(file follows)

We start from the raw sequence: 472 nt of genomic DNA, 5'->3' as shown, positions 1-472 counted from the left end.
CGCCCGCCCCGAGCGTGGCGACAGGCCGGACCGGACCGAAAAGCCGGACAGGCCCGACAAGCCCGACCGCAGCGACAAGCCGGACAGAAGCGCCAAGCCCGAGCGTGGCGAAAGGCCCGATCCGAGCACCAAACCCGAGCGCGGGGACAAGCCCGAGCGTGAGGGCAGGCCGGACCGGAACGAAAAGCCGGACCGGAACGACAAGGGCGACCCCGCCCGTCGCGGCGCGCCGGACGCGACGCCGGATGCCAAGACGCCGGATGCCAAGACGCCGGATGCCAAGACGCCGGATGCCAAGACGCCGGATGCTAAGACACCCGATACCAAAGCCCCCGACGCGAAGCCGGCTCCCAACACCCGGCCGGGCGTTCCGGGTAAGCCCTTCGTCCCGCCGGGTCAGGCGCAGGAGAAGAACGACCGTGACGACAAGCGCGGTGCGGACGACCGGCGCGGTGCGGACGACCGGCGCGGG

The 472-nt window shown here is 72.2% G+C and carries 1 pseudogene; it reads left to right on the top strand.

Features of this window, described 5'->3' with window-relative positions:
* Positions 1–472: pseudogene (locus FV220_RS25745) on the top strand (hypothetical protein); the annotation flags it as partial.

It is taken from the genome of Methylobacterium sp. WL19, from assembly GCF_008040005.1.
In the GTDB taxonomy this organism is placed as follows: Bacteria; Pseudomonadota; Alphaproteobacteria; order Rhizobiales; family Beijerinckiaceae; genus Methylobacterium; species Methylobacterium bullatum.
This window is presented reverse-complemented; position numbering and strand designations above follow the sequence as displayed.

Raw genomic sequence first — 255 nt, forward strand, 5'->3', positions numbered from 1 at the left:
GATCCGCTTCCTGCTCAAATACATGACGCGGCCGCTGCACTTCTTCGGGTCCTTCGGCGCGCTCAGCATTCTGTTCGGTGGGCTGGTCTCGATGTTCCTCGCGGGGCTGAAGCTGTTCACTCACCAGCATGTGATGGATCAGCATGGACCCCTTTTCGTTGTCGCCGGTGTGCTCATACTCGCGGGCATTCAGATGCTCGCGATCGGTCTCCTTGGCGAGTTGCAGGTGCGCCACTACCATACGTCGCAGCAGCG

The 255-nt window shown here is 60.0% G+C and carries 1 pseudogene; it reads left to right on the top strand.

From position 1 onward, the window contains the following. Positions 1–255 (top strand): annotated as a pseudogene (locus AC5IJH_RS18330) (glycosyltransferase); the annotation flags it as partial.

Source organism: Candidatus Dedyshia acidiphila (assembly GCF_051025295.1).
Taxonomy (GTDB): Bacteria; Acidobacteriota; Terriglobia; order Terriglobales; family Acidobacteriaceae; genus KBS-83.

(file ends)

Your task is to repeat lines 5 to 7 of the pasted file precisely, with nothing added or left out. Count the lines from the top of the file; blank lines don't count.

* Positions 1–472: pseudogene (locus FV220_RS25745) on the top strand (hypothetical protein); the annotation flags it as partial.

It is taken from the genome of Methylobacterium sp. WL19, from assembly GCF_008040005.1.
In the GTDB taxonomy this organism is placed as follows: Bacteria; Pseudomonadota; Alphaproteobacteria; order Rhizobiales; family Beijerinckiaceae; genus Methylobacterium; species Methylobacterium bullatum.